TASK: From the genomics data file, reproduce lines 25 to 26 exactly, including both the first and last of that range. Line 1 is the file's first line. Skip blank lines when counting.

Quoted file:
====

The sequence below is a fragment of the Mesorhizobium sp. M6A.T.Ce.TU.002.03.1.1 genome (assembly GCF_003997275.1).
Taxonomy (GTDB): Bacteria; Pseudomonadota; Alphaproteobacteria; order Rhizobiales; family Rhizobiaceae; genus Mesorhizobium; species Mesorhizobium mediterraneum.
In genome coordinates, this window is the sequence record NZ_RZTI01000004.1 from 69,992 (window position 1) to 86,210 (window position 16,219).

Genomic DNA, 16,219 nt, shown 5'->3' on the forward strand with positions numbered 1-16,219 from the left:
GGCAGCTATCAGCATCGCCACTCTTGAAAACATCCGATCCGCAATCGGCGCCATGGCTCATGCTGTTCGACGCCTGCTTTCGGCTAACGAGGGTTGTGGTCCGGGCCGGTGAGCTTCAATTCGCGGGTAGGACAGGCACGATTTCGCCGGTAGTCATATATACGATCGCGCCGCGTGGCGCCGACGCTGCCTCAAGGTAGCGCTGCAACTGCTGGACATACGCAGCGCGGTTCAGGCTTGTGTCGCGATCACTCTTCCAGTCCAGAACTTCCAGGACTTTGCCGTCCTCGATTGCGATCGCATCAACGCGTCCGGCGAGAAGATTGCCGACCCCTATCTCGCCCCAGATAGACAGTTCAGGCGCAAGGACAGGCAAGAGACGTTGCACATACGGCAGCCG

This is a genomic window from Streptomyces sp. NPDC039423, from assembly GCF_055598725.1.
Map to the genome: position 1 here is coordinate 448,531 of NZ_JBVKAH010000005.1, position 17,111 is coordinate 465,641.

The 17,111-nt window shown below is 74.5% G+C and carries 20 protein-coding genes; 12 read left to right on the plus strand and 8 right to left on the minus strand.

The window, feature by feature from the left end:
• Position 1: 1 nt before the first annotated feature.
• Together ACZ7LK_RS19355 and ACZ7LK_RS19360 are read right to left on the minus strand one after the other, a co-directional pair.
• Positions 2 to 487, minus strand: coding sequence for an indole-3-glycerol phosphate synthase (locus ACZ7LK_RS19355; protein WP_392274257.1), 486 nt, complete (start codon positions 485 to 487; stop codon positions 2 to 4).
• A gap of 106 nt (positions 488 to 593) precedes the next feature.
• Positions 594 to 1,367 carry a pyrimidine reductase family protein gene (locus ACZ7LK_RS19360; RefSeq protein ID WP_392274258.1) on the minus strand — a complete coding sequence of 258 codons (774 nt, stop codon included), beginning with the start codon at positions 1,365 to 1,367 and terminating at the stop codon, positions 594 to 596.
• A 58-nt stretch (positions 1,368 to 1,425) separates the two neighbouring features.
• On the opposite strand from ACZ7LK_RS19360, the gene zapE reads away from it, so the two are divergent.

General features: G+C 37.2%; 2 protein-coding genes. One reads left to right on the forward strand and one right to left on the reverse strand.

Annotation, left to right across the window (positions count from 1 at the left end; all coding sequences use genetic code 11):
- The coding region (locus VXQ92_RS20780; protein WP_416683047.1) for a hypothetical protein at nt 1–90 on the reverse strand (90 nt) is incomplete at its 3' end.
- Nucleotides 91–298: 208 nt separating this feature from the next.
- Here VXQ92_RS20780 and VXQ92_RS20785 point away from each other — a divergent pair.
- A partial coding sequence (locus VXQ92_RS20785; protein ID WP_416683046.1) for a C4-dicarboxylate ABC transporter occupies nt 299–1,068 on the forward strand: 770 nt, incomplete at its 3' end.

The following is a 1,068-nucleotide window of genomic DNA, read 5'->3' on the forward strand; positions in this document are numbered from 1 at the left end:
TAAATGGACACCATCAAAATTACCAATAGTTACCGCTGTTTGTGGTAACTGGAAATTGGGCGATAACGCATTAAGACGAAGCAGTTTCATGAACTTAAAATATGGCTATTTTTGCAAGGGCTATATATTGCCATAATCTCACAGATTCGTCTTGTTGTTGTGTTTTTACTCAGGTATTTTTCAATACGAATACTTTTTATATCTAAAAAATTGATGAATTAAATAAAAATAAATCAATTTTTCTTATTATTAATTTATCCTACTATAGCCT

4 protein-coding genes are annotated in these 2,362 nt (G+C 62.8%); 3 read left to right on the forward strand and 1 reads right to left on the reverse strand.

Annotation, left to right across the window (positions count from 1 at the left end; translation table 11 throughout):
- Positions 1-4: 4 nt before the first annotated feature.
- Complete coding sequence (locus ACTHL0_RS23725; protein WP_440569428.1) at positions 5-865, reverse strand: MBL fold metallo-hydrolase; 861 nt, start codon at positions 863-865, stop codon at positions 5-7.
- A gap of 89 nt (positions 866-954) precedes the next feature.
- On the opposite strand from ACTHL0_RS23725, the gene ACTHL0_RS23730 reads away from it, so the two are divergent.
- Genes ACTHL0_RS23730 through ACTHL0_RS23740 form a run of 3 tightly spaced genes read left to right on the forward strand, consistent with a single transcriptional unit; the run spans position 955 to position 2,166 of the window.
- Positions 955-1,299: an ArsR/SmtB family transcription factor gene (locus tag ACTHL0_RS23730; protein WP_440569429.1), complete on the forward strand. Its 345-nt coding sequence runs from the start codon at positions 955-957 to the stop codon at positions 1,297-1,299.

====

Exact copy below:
4 protein-coding genes are annotated in these 2,362 nt (G+C 62.8%); 3 read left to right on the forward strand and 1 reads right to left on the reverse strand.

Annotation, left to right across the window (positions count from 1 at the left end; translation table 11 throughout):